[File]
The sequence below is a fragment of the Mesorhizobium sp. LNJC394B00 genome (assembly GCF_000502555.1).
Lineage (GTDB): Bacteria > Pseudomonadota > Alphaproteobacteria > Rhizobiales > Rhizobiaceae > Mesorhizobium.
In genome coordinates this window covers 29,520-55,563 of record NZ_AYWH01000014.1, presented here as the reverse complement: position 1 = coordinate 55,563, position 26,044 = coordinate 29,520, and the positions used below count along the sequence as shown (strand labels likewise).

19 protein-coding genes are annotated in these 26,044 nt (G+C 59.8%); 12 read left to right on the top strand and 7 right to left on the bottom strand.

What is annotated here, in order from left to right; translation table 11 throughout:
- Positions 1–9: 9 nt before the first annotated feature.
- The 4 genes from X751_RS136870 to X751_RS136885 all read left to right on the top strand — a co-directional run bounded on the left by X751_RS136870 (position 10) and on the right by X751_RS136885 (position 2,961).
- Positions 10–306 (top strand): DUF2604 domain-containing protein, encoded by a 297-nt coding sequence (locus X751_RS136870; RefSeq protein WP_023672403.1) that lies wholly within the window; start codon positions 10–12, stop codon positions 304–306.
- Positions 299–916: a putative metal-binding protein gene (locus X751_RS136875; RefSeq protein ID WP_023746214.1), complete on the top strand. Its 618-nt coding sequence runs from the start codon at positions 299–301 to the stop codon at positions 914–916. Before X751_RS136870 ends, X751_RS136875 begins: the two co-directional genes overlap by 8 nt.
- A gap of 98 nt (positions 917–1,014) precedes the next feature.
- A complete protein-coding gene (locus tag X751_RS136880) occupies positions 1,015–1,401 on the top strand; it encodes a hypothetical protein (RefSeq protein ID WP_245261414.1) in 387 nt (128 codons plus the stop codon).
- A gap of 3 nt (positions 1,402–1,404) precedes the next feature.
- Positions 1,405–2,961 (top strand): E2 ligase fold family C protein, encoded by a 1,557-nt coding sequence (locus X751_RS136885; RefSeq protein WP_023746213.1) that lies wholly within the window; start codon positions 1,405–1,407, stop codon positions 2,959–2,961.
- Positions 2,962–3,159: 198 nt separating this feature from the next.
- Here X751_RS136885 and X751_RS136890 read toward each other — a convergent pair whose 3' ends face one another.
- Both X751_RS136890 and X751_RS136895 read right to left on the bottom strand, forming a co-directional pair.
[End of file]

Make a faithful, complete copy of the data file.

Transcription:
The sequence below is a fragment of the Mesorhizobium sp. LNJC394B00 genome (assembly GCF_000502555.1).
Lineage (GTDB): Bacteria > Pseudomonadota > Alphaproteobacteria > Rhizobiales > Rhizobiaceae > Mesorhizobium.
In genome coordinates this window covers 29,520-55,563 of record NZ_AYWH01000014.1, presented here as the reverse complement: position 1 = coordinate 55,563, position 26,044 = coordinate 29,520, and the positions used below count along the sequence as shown (strand labels likewise).

19 protein-coding genes are annotated in these 26,044 nt (G+C 59.8%); 12 read left to right on the top strand and 7 right to left on the bottom strand.

What is annotated here, in order from left to right; translation table 11 throughout:
- Positions 1–9: 9 nt before the first annotated feature.
- The 4 genes from X751_RS136870 to X751_RS136885 all read left to right on the top strand — a co-directional run bounded on the left by X751_RS136870 (position 10) and on the right by X751_RS136885 (position 2,961).
- Positions 10–306 (top strand): DUF2604 domain-containing protein, encoded by a 297-nt coding sequence (locus X751_RS136870; RefSeq protein WP_023672403.1) that lies wholly within the window; start codon positions 10–12, stop codon positions 304–306.
- Positions 299–916: a putative metal-binding protein gene (locus X751_RS136875; RefSeq protein ID WP_023746214.1), complete on the top strand. Its 618-nt coding sequence runs from the start codon at positions 299–301 to the stop codon at positions 914–916. Before X751_RS136870 ends, X751_RS136875 begins: the two co-directional genes overlap by 8 nt.
- A gap of 98 nt (positions 917–1,014) precedes the next feature.
- A complete protein-coding gene (locus tag X751_RS136880) occupies positions 1,015–1,401 on the top strand; it encodes a hypothetical protein (RefSeq protein ID WP_245261414.1) in 387 nt (128 codons plus the stop codon).
- A gap of 3 nt (positions 1,402–1,404) precedes the next feature.
- Positions 1,405–2,961 (top strand): E2 ligase fold family C protein, encoded by a 1,557-nt coding sequence (locus X751_RS136885; RefSeq protein WP_023746213.1) that lies wholly within the window; start codon positions 1,405–1,407, stop codon positions 2,959–2,961.
- Positions 2,962–3,159: 198 nt separating this feature from the next.
- Here X751_RS136885 and X751_RS136890 read toward each other — a convergent pair whose 3' ends face one another.
- Both X751_RS136890 and X751_RS136895 read right to left on the bottom strand, forming a co-directional pair.